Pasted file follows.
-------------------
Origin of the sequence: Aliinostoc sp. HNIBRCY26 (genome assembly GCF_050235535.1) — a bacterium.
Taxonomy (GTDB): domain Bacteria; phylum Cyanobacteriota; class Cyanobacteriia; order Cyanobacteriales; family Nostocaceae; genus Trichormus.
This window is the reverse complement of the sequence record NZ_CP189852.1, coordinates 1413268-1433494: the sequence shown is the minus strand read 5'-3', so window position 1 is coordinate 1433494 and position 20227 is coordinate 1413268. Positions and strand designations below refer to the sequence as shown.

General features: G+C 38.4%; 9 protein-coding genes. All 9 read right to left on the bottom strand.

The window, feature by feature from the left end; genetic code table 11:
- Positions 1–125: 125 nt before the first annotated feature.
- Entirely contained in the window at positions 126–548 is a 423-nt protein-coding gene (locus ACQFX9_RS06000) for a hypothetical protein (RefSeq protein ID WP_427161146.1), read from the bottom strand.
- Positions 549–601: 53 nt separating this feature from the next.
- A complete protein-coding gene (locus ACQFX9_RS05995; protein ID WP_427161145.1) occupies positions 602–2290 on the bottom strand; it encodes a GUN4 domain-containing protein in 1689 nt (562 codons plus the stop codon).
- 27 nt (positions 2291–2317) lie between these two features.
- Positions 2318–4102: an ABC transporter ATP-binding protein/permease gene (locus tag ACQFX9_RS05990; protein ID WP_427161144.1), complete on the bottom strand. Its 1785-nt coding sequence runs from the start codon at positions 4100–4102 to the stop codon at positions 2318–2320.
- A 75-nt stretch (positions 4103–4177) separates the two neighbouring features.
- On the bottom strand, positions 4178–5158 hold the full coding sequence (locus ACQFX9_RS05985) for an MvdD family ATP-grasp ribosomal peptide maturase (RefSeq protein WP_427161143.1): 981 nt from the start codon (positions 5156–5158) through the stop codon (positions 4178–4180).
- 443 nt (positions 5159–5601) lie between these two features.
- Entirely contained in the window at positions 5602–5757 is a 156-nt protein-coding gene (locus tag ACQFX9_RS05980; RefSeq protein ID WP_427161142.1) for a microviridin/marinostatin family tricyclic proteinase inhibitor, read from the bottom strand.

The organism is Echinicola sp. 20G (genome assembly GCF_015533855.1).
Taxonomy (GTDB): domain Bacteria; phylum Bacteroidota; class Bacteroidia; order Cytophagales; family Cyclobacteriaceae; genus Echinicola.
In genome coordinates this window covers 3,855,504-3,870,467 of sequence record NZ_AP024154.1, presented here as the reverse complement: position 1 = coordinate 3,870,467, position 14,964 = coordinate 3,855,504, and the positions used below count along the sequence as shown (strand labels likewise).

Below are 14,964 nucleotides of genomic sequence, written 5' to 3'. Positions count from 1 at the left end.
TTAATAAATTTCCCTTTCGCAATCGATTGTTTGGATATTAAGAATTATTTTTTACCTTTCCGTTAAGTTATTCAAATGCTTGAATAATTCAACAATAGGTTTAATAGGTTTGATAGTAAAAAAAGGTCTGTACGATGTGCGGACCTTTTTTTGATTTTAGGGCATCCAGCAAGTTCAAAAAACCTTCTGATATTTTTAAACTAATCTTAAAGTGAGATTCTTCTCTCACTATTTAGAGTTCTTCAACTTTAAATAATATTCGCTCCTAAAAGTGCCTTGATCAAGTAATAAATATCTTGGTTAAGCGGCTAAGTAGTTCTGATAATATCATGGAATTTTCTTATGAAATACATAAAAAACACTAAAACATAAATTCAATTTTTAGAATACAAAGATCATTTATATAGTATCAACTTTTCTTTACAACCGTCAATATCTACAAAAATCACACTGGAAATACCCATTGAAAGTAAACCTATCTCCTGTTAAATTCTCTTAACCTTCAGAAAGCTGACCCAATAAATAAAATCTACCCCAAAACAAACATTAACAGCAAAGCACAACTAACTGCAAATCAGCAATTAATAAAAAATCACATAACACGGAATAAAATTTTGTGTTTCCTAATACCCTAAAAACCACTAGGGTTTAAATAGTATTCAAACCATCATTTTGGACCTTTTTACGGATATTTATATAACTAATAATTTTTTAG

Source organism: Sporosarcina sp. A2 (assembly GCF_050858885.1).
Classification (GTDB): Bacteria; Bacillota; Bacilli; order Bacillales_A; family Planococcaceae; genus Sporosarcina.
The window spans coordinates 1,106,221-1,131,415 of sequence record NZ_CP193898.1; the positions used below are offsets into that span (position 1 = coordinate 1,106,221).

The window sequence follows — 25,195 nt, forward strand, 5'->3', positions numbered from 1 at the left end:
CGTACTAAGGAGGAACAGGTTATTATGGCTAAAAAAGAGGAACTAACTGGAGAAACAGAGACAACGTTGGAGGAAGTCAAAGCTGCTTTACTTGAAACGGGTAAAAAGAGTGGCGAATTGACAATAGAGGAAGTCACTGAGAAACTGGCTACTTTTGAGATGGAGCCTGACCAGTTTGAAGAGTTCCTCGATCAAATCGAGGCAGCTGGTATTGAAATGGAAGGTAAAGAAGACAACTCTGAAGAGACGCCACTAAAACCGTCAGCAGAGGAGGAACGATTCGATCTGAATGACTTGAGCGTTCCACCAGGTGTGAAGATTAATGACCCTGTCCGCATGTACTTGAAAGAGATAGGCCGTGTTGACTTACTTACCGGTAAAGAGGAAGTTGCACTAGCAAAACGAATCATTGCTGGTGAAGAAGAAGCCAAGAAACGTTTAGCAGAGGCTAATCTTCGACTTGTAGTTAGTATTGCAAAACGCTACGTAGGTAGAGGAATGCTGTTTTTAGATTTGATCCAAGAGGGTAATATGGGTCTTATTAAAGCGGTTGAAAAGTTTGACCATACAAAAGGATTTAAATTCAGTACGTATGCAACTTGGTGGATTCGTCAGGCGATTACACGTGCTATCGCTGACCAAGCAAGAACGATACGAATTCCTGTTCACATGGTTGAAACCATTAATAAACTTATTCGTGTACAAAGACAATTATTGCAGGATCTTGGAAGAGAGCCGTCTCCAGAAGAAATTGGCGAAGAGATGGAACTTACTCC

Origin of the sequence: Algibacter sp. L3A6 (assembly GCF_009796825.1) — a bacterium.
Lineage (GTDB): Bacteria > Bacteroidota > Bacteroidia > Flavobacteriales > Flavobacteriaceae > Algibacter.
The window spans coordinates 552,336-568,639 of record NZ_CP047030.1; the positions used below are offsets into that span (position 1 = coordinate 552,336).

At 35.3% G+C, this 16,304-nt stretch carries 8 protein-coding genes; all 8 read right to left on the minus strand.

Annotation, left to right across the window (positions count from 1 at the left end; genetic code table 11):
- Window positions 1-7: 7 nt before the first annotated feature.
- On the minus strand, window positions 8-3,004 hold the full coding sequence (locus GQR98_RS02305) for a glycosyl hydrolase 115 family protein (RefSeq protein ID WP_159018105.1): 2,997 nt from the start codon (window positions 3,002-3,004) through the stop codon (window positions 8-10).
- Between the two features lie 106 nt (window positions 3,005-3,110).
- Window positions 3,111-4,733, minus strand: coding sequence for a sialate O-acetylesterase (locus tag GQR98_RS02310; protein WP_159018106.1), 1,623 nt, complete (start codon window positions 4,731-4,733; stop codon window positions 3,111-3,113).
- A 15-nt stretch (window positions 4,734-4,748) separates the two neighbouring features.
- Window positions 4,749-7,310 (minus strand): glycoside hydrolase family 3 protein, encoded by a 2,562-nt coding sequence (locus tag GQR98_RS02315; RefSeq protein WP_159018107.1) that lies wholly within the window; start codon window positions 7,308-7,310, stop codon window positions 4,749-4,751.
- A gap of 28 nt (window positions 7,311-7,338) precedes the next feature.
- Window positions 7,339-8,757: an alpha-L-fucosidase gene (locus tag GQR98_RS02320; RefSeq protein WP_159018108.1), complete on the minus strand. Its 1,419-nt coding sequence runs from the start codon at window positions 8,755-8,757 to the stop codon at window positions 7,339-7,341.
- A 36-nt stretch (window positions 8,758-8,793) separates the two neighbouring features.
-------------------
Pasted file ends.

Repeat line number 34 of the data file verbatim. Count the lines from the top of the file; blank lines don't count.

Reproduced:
- Window positions 3,111-4,733, minus strand: coding sequence for a sialate O-acetylesterase (locus tag GQR98_RS02310; protein WP_159018106.1), 1,623 nt, complete (start codon window positions 4,731-4,733; stop codon window positions 3,111-3,113).